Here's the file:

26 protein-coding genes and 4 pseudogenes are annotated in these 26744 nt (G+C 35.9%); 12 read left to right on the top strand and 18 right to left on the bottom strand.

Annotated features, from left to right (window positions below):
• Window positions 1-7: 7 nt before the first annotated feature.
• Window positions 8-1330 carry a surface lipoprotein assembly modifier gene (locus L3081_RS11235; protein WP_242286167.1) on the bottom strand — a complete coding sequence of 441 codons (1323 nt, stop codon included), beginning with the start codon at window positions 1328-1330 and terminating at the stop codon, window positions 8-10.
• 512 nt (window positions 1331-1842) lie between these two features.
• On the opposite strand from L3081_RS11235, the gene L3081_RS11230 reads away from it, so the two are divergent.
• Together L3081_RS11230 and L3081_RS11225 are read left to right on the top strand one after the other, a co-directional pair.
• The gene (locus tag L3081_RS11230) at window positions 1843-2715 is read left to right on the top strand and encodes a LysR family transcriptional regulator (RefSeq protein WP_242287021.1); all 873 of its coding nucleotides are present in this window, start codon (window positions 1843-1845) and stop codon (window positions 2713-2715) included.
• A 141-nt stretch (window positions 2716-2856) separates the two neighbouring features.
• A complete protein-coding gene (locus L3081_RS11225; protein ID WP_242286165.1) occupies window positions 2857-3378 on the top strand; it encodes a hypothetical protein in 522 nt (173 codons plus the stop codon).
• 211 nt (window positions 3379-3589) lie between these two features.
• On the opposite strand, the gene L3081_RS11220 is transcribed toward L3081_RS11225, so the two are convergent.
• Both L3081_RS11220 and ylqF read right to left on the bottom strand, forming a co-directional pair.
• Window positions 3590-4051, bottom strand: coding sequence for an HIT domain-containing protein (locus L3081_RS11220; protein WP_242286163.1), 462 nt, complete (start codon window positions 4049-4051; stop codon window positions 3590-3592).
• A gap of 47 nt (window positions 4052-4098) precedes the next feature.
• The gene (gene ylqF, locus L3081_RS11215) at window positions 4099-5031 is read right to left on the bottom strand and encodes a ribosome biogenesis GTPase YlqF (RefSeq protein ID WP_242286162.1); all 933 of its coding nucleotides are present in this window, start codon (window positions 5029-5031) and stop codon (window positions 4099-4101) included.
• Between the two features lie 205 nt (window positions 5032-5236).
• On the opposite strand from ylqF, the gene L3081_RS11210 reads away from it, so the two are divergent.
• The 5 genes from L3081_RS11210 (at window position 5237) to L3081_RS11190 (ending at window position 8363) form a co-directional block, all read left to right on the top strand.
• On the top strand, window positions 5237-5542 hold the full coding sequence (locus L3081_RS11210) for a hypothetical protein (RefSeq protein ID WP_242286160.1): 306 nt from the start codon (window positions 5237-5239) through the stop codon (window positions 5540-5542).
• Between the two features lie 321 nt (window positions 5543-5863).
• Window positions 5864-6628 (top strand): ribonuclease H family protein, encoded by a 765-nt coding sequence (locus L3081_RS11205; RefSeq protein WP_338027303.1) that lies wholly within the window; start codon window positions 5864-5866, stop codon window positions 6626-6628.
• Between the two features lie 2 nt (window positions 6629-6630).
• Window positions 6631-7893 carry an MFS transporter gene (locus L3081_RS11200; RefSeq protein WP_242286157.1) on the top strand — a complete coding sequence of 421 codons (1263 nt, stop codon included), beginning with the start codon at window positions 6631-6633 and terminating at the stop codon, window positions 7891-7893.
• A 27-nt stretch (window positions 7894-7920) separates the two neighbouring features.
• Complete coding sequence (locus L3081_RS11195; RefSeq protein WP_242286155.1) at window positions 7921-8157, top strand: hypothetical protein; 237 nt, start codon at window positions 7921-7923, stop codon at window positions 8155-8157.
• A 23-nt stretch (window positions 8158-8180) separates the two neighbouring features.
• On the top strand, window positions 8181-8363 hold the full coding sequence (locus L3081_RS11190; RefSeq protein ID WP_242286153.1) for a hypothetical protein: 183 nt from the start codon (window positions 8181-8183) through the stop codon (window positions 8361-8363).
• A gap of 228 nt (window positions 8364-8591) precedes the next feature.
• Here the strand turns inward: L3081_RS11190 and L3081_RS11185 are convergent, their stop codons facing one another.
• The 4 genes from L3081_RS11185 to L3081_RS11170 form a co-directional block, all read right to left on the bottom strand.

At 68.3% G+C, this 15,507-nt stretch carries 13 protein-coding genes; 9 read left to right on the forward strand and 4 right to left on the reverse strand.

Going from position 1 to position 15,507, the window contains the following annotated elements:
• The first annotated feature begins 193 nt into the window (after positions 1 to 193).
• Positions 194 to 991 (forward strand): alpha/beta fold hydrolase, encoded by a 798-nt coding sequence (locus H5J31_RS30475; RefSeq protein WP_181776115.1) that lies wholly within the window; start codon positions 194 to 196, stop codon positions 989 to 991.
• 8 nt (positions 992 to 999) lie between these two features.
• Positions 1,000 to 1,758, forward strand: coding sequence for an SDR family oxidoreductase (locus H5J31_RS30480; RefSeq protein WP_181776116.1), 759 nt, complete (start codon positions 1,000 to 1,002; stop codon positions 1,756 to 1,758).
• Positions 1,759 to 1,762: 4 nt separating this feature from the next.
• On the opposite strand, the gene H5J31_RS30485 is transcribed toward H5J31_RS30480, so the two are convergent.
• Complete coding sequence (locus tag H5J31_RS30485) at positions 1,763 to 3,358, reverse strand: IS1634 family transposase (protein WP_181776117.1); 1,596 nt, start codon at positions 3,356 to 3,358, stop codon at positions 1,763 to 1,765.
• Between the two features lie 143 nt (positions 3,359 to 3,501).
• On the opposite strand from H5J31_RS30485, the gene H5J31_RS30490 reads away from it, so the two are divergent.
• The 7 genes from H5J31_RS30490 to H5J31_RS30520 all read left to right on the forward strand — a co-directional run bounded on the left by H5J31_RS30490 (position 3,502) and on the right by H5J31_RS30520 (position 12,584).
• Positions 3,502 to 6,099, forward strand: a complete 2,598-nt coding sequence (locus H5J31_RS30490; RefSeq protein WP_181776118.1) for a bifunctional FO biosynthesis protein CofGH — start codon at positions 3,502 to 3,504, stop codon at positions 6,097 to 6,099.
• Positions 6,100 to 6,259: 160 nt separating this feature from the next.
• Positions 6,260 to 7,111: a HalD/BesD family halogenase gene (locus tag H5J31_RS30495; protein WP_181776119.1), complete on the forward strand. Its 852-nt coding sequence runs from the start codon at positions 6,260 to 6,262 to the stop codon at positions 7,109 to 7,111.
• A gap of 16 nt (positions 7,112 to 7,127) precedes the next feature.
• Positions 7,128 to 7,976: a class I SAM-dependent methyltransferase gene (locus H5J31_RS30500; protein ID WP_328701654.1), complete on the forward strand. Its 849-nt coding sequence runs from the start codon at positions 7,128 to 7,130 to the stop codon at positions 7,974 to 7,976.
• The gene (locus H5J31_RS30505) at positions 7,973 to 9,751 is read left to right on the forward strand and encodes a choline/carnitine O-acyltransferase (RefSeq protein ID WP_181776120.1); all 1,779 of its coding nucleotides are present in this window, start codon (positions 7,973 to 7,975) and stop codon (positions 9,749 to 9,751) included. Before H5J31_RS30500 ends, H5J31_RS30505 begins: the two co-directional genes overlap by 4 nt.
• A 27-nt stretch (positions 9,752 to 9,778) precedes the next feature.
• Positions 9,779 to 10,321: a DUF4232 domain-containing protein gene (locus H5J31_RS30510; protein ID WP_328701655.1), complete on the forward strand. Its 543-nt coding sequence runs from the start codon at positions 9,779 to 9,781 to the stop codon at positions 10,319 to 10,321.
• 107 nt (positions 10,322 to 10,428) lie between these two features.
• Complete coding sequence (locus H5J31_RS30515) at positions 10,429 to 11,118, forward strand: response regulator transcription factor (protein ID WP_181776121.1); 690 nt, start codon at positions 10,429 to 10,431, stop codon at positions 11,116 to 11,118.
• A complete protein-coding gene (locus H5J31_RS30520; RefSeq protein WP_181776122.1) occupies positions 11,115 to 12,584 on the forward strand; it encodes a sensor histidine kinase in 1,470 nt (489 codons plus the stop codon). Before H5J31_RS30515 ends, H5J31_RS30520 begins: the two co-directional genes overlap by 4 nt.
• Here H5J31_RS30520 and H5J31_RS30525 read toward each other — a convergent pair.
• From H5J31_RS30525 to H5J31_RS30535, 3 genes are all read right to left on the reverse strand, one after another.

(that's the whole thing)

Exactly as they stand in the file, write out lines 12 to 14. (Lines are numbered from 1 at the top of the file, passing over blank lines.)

• On the opposite strand, the gene L3081_RS11220 is transcribed toward L3081_RS11225, so the two are convergent.
• Both L3081_RS11220 and ylqF read right to left on the bottom strand, forming a co-directional pair.
• Window positions 3590-4051, bottom strand: coding sequence for an HIT domain-containing protein (locus L3081_RS11220; protein WP_242286163.1), 462 nt, complete (start codon window positions 4049-4051; stop codon window positions 3590-3592).